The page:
It’s been more than a month since online hackers hijacked Baltimore city government computers, demanding ransom and crippling city services. As the city labors to restore its systems and services, blame and recriminations are flying up and down the B-W Parkway. Some blame the NSA for creating and then losing a set of secret cyber tools that hackers have been using to wreak havoc across the country. Others blame the city for not upgrading and patching its systems.
We’re all overlooking the one party who’s clearly to blame — the people who unleashed this attack and are waiting for bitcoin to flow into their wallet. And while blaming Baltimore or the NSA for their possible failings is a human reaction, it gets us no closer to attributing, finding and punishing the human attacker.
This is critical because the United States is drowning in a national cybercrime wave. From the brazen cyberattack last year on the city of Atlanta to Marriott International’s data breach, hackers now target every sector of the economy in every state. The FBI’s internet crime database received reports on more than 350,000 U.S. cyberattacks in 2018. Even that figure is optimistic as surveys suggest that one in four American households is victimized by cybercriminals and half of all property crime is digital.
Yet, rarely is a cybercriminal identified, much less caught. Based on our review of the U.S. government’s own data, less than 1% of cyber incidents result in an actual arrest. And the conviction rate is even lower, just nine in fiscal year 2016. Cyber criminals are acting with near impunity, and that must change. But how?
First, law enforcement needs to modernize and enhance efforts to identify the criminals. Recent studies have found that law enforcement doesn’t have the training, expertise or resourcing necessary to handle cybercrime. Transforming law enforcement will require improving cyber forensics for local police, building out federal cybercrime labs and training — and retaining — digital cyber sleuths. Everyone should know how to deal with cybercrime, not a select few. We can’t have analog cops chasing digital robbers.
Second, once they identify the perpetrators, law enforcement needs help to catch them. The borderless nature of cybercrime means many attackers are outside the U.S., making it difficult, but not impossible, to bring them to justice. The U.S. made high-profile arrests in cyber cases like the Yahoo hacker extradited from Canada or the Chinese PLA officer arrested in Belgium. Some hackers, like those harbored by nation-states like Russia, China and North Korea, may never be arrested. But hackers travel, and many are just in it for the money. Improving diplomatic efforts and helping other countries get their cyber cops up to speed will help. Tools such as sanctions and restrictions on travel for nation-state supporters may also cause them to think twice about further attacks.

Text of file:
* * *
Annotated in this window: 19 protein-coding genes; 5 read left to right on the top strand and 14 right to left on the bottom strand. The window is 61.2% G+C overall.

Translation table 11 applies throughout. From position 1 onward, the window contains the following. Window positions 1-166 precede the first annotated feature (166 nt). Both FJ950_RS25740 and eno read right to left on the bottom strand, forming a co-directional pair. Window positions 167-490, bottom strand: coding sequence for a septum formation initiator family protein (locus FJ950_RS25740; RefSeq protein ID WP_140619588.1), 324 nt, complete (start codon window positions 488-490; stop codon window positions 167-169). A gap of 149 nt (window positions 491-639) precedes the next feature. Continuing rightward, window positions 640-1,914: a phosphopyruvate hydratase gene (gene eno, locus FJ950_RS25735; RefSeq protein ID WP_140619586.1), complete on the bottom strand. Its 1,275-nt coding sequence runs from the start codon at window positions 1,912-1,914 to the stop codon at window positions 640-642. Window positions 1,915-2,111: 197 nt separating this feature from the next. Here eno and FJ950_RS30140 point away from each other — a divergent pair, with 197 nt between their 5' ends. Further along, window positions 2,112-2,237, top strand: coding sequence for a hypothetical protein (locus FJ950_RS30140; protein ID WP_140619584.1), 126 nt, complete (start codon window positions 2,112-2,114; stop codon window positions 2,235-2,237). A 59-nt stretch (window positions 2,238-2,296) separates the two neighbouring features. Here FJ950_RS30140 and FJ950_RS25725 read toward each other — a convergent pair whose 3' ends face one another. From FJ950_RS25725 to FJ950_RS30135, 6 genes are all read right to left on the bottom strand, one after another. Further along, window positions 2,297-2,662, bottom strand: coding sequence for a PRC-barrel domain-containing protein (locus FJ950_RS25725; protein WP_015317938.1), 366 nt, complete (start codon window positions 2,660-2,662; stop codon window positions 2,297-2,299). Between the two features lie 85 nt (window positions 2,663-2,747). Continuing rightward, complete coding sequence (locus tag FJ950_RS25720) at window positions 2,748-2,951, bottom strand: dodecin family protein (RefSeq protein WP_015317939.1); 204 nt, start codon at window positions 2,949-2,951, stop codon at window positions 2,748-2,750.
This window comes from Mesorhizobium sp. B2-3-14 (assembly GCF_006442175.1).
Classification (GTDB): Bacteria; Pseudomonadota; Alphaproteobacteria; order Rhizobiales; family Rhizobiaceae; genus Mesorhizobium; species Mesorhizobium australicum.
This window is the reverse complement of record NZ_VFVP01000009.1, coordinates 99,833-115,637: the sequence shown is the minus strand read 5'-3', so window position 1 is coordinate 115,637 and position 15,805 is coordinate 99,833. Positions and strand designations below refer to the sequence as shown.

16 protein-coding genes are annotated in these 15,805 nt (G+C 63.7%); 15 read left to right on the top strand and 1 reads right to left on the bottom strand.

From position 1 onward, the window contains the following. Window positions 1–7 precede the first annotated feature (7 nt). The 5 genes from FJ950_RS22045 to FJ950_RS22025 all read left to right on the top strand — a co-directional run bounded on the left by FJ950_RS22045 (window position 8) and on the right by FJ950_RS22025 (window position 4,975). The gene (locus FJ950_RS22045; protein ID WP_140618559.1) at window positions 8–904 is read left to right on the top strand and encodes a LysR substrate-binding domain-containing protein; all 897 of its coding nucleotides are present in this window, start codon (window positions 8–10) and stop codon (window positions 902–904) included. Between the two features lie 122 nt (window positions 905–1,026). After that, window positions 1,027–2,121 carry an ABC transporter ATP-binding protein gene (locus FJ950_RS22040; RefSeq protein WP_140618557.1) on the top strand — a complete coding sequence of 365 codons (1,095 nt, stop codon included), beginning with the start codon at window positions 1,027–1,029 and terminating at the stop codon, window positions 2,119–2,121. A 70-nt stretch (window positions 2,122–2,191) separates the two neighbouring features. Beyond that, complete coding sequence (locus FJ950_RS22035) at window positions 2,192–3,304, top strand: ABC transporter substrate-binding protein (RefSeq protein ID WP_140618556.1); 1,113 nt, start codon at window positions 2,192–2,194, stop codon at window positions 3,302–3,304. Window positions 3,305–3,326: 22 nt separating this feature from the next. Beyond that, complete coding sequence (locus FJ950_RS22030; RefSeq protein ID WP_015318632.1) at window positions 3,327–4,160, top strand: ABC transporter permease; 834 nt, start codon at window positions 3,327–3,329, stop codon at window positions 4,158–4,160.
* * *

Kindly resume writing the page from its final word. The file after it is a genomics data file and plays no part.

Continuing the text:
Third, this is a massive effort, but little progress can be made without political leadership to transform the government’s cyber enforcement efforts. When the president refuses to acknowledge that Russia’s hacking affected our election, there’s little chance the White House will do what is necessary to address the other kinds of cybercrime that are victimizing Americans in Baltimore, Atlanta, Colorado and everywhere else. Without political consensus and a strategic approach that recognizes that this cybercrime wave isn’t just a trend, reform efforts will be slow and piecemeal.
Finally, we need better metrics to assess the government’s progress in stopping cybercrime. If we can’t measure the problem, we have no idea if the handful of cases that get made are making a difference. When asked what success against cybercrime would look like, former Deputy Attorney General Rod Rosenstein noted it’s a question he asks himself often, yet doesn’t have an answer for.
That was the day before the Marriott hack.
There are a finite number of cyber attackers capable of pulling of hacks like the one in Baltimore. That’s the good news. It’s now time to modernize law enforcement so that instead of blaming the victim, we can punish the perpetrator.
Mieke Eoyang (MEoyang@thirdway.org) is vice president of national security at Third Way, a D.C.-based think tank; Allison Peters (firstname.lastname@example.org) is the deputy director of national security there.